April 10, 2020 lookbook
Inspiration and Reflection — The Albers Collection
As a non-weaver with relatively no technical textile knowledge, one of the things I love most about working at MINNA is getting to learn more about the design process. In these difficult times, things are drastically changing day to day, second by second, and one of the biggest challenges so far has been a loss of connection. One of the ways this has been most felt for me is the loss of idle conversation. It’s those passing comments, the questions that only arise face to face, and the natural flow of ideas present when a group of people are together in the same room. In trying to find some of that closeness, and to inspire some energy while our team is apart, I asked MINNA founder, Sara Berks, and studio associate, Sam Tannenbaum, to answer a few questions about their work together on the Albers pieces from our latest collection.
By Lucille Corbit
What is the FIRST step in your design process?
Sara Berks (SB) - Usually determining a color palette. This is the same for my art process too. When it comes to designing products, it goes color and then determining what technique I'm designing for.
Sam Tannenbaum (ST) - I start off by doing some trend forecasting and going through what I have saved on Instagram. The trend forecasting shows me what other people are looking forward to in the coming seasons, while what I have saved shows a pretty curated grouping of things that inspire me. It’s always interesting to see how those two different things combine or how one can feed off of the other.
What does the collaborative design process mean to you?
SB - Collaboration means sharing and iteration to me. For the past few years, collaboration has really only occurred between myself and the artisans we work with. When I wasn't at the workshops, often I felt I was designing in a bubble, other than the times I'd shout around the studio asking for opinions. Creating the process for collaboration with Sam was a little challenging at first for me because I was so used to my own 'weird' process.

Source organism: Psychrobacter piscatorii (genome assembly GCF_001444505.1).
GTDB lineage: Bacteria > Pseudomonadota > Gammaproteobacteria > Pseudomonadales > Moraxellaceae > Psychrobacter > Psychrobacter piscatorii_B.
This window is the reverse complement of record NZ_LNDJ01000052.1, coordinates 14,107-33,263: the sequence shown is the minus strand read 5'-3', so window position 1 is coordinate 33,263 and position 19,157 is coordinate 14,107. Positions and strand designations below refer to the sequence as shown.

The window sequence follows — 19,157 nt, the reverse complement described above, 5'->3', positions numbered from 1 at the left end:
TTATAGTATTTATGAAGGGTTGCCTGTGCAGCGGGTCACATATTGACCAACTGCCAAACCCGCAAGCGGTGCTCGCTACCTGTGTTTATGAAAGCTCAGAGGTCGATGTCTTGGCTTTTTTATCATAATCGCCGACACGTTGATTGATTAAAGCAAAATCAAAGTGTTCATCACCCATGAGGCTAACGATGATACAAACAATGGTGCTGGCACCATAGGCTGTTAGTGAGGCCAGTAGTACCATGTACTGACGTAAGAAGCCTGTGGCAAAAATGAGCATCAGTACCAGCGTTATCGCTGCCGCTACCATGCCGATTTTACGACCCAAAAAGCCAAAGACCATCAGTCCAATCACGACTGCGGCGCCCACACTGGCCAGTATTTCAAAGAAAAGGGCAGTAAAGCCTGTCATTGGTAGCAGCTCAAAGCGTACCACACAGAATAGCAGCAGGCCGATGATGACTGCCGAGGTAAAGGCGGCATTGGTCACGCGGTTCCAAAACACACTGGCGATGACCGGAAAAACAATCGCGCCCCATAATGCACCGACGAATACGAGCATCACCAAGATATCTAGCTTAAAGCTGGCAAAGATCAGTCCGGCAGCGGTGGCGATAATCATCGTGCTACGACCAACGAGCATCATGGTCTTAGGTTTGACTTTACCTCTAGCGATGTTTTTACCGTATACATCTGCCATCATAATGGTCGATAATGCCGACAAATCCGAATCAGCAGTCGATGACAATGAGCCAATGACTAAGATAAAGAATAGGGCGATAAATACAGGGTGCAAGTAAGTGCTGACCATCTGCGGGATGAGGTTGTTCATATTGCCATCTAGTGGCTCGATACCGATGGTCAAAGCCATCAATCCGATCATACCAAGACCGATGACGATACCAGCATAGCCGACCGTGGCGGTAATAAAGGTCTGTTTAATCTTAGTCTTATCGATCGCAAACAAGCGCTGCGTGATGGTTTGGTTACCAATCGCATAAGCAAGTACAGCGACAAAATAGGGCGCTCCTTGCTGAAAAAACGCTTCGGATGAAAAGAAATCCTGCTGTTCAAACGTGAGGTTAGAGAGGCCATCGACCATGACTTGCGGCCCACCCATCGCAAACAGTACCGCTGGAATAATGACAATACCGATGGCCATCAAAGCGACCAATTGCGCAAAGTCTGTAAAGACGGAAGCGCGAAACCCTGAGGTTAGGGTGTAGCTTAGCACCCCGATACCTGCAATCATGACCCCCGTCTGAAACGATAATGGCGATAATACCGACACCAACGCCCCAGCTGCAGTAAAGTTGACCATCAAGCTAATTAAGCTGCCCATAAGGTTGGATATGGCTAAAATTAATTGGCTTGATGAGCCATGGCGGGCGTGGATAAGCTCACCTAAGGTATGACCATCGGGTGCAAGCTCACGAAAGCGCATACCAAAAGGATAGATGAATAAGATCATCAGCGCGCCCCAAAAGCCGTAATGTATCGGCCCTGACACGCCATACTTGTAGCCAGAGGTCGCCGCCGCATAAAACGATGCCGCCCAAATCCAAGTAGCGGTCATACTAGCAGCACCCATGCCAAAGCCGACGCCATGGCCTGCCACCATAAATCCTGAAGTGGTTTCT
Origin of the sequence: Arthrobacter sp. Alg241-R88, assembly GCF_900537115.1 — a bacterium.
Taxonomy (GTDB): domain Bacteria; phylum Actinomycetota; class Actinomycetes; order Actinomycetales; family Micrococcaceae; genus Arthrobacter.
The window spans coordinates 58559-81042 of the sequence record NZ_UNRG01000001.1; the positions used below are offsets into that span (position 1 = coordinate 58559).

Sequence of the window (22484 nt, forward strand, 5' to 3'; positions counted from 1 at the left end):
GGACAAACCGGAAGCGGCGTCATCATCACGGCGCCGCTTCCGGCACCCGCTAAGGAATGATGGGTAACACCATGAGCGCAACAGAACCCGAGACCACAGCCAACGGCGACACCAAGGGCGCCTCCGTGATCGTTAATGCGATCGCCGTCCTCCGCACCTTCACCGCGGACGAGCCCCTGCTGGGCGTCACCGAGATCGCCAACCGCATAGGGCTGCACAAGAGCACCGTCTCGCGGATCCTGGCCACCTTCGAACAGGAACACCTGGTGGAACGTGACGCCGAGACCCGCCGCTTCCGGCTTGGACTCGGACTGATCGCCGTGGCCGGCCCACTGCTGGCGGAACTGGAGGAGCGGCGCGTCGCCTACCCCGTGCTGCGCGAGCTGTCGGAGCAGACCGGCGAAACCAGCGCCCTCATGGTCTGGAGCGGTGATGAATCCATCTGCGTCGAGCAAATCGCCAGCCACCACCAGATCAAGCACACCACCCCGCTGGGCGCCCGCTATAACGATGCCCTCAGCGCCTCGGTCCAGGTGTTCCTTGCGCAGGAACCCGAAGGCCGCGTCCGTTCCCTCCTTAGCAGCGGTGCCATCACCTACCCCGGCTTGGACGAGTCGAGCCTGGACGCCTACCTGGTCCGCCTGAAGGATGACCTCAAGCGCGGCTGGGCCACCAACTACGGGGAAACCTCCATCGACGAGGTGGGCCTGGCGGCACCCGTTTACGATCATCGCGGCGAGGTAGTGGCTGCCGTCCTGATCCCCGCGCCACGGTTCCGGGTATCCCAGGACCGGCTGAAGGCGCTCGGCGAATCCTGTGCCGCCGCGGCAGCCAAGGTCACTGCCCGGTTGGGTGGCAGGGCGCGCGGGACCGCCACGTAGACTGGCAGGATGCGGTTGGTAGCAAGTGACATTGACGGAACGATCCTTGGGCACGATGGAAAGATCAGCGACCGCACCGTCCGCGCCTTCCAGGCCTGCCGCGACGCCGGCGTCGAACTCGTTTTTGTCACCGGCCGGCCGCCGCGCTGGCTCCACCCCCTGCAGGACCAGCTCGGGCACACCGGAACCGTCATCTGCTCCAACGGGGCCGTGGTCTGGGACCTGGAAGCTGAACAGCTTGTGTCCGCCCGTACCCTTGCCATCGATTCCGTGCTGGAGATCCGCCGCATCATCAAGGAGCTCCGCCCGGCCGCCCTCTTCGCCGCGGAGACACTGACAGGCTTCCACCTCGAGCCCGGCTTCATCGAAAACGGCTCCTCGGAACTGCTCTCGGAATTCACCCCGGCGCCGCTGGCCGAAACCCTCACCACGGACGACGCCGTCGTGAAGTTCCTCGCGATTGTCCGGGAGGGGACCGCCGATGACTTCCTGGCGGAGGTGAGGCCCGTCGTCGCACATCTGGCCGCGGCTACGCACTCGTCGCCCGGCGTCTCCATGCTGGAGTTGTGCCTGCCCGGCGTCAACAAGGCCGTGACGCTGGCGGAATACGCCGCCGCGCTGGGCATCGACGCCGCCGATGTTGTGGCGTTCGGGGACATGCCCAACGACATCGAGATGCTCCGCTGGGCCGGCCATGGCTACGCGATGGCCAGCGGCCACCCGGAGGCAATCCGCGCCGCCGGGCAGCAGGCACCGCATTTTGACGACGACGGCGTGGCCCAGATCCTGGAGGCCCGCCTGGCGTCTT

ST - Collaborative design is so special because you get to inspire one another, learn from one another. We get stuck in our own heads a lot when we are just sitting and staring at our computers for hours so it’s nice to have another person to bounce ideas off of. It was nice to have Sara’s input while I was designing, it reminded me of the way I was able to work in design school, always able to ask someone for their two cents (whether you agree or not)!
What is something you learned from/admire about the others' design process?
SB - I really admire Sam's honesty! I can always count on them to give me their completely, honest opinion on a design or concept. I think when I was a younger designer, it was really hard for me to give constructive feedback or to be frank when discussing design with my creative directors. Sam also knows a lot more about the technical aspects of weaving and that's really valuable knowledge to have in the studio.
ST - I often get too caught up in the technical aspects of things - how long will this take to make?, is this angle too sharp to be woven and still look good? I enjoy Sara’s design perspective and how things are designed graphically first, and then the details are worked out. She has such a good understanding of how to design for each technique and produces such creative outcomes.
What is your favorite piece in this collection?
SB - The Albers Runner in Meadow.
ST - Same! The color! The stripes! All good.
How do you know when a piece is done?
SB - When I've run out of time. Haha, not really, but honestly sometimes. Usually when I hold it and there are less than two things I'd still want to change.
ST - When it finally just feels right to me? It’s hard to explain, but yes I agree with Sara, when I leave work and don’t stress about how much I want to change, that’s a good sign.